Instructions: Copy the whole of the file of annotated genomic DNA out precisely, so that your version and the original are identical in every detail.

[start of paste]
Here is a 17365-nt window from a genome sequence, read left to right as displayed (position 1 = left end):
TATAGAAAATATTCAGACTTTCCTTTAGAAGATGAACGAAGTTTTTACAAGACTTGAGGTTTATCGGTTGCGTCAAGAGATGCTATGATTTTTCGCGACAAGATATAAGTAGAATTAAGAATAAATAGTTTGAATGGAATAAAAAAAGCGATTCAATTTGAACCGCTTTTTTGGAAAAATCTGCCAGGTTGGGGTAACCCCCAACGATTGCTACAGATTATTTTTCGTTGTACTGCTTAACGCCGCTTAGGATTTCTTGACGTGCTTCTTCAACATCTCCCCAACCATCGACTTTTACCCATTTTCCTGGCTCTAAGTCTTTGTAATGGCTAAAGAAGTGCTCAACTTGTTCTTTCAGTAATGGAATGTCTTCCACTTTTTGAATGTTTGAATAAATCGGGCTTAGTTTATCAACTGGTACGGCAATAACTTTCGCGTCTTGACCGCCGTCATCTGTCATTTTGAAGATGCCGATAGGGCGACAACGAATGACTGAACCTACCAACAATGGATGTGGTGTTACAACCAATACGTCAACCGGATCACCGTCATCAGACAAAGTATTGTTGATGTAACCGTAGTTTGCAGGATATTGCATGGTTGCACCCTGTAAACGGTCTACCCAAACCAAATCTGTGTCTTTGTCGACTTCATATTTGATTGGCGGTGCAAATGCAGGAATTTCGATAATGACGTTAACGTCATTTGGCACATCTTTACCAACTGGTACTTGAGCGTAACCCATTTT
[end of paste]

Here is a 17365-nt window from a genome sequence, read left to right as displayed (position 1 = left end):
TATAGAAAATATTCAGACTTTCCTTTAGAAGATGAACGAAGTTTTTACAAGACTTGAGGTTTATCGGTTGCGTCAAGAGATGCTATGATTTTTCGCGACAAGATATAAGTAGAATTAAGAATAAATAGTTTGAATGGAATAAAAAAAGCGATTCAATTTGAACCGCTTTTTTGGAAAAATCTGCCAGGTTGGGGTAACCCCCAACGATTGCTACAGATTATTTTTCGTTGTACTGCTTAACGCCGCTTAGGATTTCTTGACGTGCTTCTTCAACATCTCCCCAACCATCGACTTTTACCCATTTTCCTGGCTCTAAGTCTTTGTAATGGCTAAAGAAGTGCTCAACTTGTTCTTTCAGTAATGGAATGTCTTCCACTTTTTGAATGTTTGAATAAATCGGGCTTAGTTTATCAACTGGTACGGCAATAACTTTCGCGTCTTGACCGCCGTCATCTGTCATTTTGAAGATGCCGATAGGGCGACAACGAATGACTGAACCTACCAACAATGGATGTGGTGTTACAACCAATACGTCAACCGGATCACCGTCATCAGACAAAGTATTGTTGATGTAACCGTAGTTTGCAGGATATTGCATGGTTGCACCCTGTAAACGGTCTACCCAAACCAAATCTGTGTCTTTGTCGACTTCATATTTGATTGGCGGTGCAAATGCAGGAATTTCGATAATGACGTTAACGTCATTTGGCACATCTTTACCAACTGGTACTTGAGCGTAACCCATTTT